Two years ago, the world was observing a full-blown crisis in China – a country that to many was geographically distant. In those early days, as COVID-19 spread and the crisis unfolded, many of us wondered what the impact would be and how it could affect us. Some of us prepared while others waited until the impact hit us.
The dynamic and rapidly evolving Ukraine/Russia conflict may seem a distant war in foreign lands. Many watching and reading news of this escalating conflict may not yet realise its full impact. However, it has flagged some operational issues, risks and policies that would be prudent to review, wherever in the world we either live or have a business presence. This blog examines some issues and risks to reflect on, prompted by these troubling current events:
Security is fundamental. Most of us take this for granted, but if a country or region is experiencing any kind of instability or conflict – political, civil, or military – the risks are clearly higher, as we are seeing in Ukraine. For some sectors this is normal, and organisations have appropriate support in place, e.g. private security services for employees, and/or infrastructure in place for a recovery or evacuation situation. Many international organisations and companies with a presence in Ukraine have already evacuated, or are in the process of evacuating, employees and associated third parties. Evacuation plans were clearly in place. And on 15thFebruary, the Joint War Committee of London’s specialty insurance market Lloyd’s Market Association (LMA) added Ukrainian and Russian waters around the Black Sea as an ‘area of high risk’.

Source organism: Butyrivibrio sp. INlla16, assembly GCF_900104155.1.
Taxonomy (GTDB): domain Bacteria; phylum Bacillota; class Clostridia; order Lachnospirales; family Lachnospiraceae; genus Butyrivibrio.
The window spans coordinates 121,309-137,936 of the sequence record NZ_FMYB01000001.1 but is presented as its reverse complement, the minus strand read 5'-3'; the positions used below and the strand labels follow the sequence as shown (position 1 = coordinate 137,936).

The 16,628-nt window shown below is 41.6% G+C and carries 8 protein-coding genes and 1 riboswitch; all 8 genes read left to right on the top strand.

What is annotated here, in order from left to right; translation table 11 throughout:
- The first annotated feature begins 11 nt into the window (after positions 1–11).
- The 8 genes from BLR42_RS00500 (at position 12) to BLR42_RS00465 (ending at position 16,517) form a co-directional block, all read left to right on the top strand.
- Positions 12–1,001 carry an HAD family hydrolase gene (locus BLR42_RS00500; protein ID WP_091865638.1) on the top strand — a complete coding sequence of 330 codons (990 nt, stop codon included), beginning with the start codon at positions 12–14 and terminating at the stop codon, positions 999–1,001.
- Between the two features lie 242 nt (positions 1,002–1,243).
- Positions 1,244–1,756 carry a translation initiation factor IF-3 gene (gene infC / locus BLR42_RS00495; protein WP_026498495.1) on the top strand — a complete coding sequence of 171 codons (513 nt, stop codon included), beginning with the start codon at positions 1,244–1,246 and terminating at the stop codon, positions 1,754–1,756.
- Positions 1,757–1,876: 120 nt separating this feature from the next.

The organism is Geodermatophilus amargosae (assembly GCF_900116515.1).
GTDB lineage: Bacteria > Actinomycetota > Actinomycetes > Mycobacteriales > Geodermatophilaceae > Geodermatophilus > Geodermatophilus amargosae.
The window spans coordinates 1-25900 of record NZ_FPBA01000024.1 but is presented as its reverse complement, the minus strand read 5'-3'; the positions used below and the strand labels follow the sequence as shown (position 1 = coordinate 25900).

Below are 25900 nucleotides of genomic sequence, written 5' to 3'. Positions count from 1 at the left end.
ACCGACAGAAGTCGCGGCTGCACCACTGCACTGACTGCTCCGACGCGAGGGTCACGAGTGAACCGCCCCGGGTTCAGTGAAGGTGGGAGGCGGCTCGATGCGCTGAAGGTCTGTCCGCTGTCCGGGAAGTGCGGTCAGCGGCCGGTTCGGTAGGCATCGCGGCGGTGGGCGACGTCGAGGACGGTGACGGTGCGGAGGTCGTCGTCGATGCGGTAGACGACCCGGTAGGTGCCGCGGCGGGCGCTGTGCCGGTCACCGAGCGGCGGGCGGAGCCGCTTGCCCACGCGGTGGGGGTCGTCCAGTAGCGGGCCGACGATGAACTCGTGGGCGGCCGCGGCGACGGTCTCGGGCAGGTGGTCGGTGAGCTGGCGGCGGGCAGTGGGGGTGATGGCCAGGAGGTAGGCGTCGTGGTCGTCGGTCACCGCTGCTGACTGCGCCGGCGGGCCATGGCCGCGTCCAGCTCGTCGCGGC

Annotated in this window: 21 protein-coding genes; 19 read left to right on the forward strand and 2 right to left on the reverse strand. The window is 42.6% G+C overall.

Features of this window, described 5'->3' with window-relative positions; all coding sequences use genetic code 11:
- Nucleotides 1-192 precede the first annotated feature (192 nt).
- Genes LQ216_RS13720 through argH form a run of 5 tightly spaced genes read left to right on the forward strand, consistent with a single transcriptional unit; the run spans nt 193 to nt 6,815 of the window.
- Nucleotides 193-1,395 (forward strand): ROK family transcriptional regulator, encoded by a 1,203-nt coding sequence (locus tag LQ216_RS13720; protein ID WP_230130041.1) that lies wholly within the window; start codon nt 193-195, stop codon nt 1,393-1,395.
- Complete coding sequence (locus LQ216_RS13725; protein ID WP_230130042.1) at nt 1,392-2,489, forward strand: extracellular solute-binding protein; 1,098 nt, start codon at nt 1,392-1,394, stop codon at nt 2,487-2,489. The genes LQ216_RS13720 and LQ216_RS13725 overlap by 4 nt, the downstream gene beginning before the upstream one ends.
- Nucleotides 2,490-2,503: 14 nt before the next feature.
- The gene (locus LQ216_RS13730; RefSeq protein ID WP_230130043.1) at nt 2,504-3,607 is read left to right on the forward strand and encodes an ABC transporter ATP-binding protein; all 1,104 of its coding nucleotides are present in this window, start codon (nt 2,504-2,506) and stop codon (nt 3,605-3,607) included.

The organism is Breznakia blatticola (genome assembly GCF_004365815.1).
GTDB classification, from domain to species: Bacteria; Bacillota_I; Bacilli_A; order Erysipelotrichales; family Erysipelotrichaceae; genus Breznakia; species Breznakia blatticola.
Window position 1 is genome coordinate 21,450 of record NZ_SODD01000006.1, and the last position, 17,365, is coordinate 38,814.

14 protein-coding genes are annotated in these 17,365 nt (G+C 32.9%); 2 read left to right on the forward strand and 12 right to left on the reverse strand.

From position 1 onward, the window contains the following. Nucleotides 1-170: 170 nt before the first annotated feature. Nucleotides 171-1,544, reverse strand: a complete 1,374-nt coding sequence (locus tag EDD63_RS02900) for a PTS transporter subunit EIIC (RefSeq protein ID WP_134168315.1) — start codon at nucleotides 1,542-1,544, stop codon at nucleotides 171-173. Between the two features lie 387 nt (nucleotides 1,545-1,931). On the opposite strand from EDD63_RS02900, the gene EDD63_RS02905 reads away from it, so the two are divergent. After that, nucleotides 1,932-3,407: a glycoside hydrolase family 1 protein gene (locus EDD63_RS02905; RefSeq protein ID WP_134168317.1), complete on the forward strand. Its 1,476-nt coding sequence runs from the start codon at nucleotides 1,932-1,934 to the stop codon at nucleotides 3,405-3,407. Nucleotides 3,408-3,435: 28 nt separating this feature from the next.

Any executive team or individual leading an organisation in a country where there is the potential for the security situation to change or become volatile must focus on their duty of care to employees. Review evacuation plans – particularly those that were used to re-patriate employees and clients during the early stages of the COVID-19 pandemic. Check and stress test any adjustments and resolve any areas that are not signed off. For those that remain in-country, ensure they are fully supported and provided for. Human life always takes precedence over the cost of operations, surety of investment for shareholders, and wider geopolitical dynamics. Finally, ensure your crisis communications are robust, fit for purpose, and have a backup for communication failures. People need to know exactly what to do, what to bring, and where to go – and how they can get this information.
The political regime and political climate
These are significant risk factors, as we have witnessed over the last few weeks and months with the evolving Ukraine/Russia situation. Usually, the media landscape reflects the in-country political regime. This is also an important consideration when assessing the situation on the ground. The media is a barometer of how society is informed, influenced, or oppressed, as well as of the values of the government in office. If the values gradually shift, there is a marked change in how news is reported, or there is evidence of either misinformation or disinformation, this should be considered as an indicator against political risk.
An organisation must have appropriate support in place to constantly monitor the political environment, the situation on the ground, and how it is reported. This can be done either in-house or by engaging the services of specialist risk consulting firms, media monitoring platforms, and social media listening services.